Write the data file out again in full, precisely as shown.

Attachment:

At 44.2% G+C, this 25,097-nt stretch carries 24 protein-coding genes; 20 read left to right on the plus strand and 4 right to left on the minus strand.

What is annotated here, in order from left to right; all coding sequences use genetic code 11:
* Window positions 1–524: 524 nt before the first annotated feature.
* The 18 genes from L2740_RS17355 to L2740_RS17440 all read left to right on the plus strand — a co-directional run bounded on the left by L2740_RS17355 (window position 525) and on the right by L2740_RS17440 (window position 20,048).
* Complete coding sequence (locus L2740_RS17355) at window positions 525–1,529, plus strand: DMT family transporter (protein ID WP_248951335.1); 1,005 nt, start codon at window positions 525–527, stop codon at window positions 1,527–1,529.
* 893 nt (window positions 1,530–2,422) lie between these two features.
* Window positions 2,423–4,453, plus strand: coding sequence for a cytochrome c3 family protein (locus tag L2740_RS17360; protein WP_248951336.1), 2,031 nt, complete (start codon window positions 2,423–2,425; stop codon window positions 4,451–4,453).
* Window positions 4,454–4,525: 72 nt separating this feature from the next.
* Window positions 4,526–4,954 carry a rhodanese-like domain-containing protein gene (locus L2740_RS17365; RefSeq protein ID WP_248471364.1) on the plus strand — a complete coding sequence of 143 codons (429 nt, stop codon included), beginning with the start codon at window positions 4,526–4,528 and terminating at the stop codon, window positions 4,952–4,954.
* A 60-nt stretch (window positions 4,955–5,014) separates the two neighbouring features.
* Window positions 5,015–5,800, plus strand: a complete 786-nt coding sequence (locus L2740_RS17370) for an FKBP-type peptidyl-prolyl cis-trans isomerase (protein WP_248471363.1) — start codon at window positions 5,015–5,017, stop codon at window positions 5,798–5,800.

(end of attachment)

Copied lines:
At 44.2% G+C, this 25,097-nt stretch carries 24 protein-coding genes; 20 read left to right on the plus strand and 4 right to left on the minus strand.

What is annotated here, in order from left to right; all coding sequences use genetic code 11:
* Window positions 1–524: 524 nt before the first annotated feature.
* The 18 genes from L2740_RS17355 to L2740_RS17440 all read left to right on the plus strand — a co-directional run bounded on the left by L2740_RS17355 (window position 525) and on the right by L2740_RS17440 (window position 20,048).
* Complete coding sequence (locus L2740_RS17355) at window positions 525–1,529, plus strand: DMT family transporter (protein ID WP_248951335.1); 1,005 nt, start codon at window positions 525–527, stop codon at window positions 1,527–1,529.
* 893 nt (window positions 1,530–2,422) lie between these two features.
* Window positions 2,423–4,453, plus strand: coding sequence for a cytochrome c3 family protein (locus tag L2740_RS17360; protein WP_248951336.1), 2,031 nt, complete (start codon window positions 2,423–2,425; stop codon window positions 4,451–4,453).
* Window positions 4,454–4,525: 72 nt separating this feature from the next.
* Window positions 4,526–4,954 carry a rhodanese-like domain-containing protein gene (locus L2740_RS17365; RefSeq protein ID WP_248471364.1) on the plus strand — a complete coding sequence of 143 codons (429 nt, stop codon included), beginning with the start codon at window positions 4,526–4,528 and terminating at the stop codon, window positions 4,952–4,954.
* A 60-nt stretch (window positions 4,955–5,014) separates the two neighbouring features.
* Window positions 5,015–5,800, plus strand: a complete 786-nt coding sequence (locus L2740_RS17370) for an FKBP-type peptidyl-prolyl cis-trans isomerase (protein WP_248471363.1) — start codon at window positions 5,015–5,017, stop codon at window positions 5,798–5,800.